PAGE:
Another common problem that causes engine performance issues is vacuum leaks. Vacuum leaks are air leaks into the engine that occur after the throttle body and before the intake valves. Any leaks in this area are considered vacuum leaks. Vacuum leaks upset the air/fuel mixture and can cause misfires, a loss of performance, idle issues, or poor fuel mileage. Vacuum leaks are on the top of my list of probable causes for performance issues. The engine likes balance; anything that upsets that balance will cause performance issues. Vacuum leaks are a very common cause of this imbalance.
How do you go about determining if you have a vacuum leak, and how do you determine its location? Some methods are quick and easy, while others are a bit more involved and require special tools. I like easy, so I normally grab a can of carburetor cleaner and spray around the suspected areas while the engine is running to see if there is a change in RPM. If I find an area where I spray and the RPM changes or I can actually hear a gurgling sound as I hit the source of the leak, I know I've found a vacuum leak and I've got a pretty good idea where my leak is.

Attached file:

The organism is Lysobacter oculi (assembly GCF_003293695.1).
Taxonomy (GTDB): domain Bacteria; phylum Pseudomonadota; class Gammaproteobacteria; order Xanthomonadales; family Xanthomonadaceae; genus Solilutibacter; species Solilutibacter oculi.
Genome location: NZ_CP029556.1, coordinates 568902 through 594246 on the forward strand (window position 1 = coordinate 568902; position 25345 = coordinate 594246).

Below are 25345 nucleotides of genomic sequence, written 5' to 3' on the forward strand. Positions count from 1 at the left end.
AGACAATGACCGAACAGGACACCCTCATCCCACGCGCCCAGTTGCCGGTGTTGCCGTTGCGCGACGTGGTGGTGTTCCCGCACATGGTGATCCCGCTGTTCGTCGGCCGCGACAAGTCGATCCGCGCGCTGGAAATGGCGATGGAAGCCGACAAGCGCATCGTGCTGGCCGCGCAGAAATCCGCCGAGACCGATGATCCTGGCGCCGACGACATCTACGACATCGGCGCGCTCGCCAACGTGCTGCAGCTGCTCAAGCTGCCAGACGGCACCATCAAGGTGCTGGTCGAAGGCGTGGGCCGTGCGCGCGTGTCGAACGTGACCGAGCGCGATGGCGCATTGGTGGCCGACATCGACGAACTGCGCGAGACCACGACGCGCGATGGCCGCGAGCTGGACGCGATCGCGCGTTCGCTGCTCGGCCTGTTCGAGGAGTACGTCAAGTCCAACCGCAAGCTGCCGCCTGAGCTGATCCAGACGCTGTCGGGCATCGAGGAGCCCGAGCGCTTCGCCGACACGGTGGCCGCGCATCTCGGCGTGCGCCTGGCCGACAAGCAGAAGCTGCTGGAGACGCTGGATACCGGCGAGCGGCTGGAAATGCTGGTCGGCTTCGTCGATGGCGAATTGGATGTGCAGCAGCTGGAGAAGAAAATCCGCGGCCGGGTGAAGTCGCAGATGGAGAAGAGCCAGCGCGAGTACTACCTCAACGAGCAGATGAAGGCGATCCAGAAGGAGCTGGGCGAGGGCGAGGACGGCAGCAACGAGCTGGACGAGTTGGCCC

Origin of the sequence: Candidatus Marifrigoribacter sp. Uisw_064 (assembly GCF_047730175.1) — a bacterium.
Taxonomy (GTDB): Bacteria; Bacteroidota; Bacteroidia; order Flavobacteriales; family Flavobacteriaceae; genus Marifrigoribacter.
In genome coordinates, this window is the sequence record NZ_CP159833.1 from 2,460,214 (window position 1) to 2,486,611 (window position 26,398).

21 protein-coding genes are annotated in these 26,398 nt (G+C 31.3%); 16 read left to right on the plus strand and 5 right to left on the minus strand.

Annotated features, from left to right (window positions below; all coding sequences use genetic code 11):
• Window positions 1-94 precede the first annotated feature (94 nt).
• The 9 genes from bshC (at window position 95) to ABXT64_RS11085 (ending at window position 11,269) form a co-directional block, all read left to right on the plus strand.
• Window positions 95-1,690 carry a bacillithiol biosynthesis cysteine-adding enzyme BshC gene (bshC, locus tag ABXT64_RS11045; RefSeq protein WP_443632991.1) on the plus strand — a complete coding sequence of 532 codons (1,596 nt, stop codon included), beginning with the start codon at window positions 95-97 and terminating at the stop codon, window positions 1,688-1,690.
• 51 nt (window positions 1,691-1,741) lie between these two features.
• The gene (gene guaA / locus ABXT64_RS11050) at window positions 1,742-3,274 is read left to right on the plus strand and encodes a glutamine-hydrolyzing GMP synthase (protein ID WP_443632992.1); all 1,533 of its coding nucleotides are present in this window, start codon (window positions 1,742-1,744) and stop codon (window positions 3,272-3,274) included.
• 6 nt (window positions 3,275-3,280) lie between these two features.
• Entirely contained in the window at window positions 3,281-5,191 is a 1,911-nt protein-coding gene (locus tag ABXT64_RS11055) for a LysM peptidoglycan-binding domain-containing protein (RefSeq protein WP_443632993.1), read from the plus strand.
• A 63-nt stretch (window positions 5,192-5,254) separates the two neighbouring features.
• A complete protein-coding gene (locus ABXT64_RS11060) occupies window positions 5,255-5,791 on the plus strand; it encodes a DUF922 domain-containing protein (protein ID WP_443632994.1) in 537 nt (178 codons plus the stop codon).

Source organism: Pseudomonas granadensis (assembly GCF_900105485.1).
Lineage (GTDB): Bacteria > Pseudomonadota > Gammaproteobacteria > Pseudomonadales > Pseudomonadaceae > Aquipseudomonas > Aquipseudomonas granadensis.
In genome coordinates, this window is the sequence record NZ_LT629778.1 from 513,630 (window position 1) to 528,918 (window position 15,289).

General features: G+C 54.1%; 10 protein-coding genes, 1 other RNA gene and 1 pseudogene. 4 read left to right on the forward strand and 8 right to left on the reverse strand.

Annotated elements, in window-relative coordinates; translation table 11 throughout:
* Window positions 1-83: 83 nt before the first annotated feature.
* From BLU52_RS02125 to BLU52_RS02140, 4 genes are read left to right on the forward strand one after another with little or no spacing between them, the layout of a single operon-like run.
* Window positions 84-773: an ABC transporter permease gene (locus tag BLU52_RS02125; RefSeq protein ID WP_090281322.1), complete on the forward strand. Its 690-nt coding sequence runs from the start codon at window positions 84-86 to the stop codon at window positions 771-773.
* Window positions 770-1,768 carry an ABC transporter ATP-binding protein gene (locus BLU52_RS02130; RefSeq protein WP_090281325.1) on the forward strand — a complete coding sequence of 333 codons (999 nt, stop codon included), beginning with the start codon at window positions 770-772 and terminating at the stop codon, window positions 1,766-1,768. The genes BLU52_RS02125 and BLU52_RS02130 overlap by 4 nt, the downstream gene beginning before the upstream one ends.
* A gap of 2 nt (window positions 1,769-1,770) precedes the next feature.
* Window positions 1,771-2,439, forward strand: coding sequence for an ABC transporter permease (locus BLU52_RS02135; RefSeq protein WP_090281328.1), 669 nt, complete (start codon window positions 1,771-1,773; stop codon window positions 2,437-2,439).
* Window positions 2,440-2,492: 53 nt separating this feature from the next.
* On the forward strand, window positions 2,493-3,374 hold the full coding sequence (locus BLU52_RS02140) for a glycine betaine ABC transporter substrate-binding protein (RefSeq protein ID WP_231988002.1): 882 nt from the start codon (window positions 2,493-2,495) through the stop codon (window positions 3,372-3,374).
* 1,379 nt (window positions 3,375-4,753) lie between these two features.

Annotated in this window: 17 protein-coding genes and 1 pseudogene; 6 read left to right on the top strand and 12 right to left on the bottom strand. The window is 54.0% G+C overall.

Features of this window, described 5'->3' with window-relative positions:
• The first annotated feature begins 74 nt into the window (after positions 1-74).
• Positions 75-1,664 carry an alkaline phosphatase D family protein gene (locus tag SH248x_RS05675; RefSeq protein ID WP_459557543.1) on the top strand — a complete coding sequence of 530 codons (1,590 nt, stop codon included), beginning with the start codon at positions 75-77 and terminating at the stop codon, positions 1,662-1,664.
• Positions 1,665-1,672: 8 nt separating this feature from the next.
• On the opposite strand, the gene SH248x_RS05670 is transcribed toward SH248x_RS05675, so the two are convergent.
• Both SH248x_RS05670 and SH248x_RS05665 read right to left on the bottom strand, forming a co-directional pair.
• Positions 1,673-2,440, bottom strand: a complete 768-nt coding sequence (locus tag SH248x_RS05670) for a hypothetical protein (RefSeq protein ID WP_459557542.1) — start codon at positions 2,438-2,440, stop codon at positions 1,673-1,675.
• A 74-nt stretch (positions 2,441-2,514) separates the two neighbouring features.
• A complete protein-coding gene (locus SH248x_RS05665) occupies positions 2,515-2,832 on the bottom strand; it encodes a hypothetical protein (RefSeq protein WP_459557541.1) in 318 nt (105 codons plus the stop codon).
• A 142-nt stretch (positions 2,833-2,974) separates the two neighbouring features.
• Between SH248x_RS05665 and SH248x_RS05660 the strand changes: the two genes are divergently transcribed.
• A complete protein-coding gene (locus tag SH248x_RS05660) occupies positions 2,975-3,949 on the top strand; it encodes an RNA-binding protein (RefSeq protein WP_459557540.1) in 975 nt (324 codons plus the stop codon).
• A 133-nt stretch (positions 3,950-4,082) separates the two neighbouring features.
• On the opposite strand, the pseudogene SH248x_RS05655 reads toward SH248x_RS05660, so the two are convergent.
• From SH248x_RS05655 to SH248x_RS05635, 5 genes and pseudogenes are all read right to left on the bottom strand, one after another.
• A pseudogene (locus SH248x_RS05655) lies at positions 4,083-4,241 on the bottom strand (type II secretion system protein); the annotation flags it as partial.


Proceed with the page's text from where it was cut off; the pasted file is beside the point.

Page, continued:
I will admit that doing this to a hot engine can get dangerous, as carburetor cleaner is flammable. No worries, because you can also use water in a spray bottle to do pretty much the same thing. It's not as accurate, but it does get the job done.
One other method is to use smoke. While the engine is off, you can introduce smoke into the intake through one of the vacuum lines and look for where the smoke comes out. If you see smoke coming out, then you've found the source of your leak. There are machines that produce smoke, but I've seen people do pretty much the same thing using smoke from a cigar.
The method you choose is up to you, but I would suggest including checking for vacuum leaks in your diagnosis. Here's a video on finding vacuum leaks you may find useful.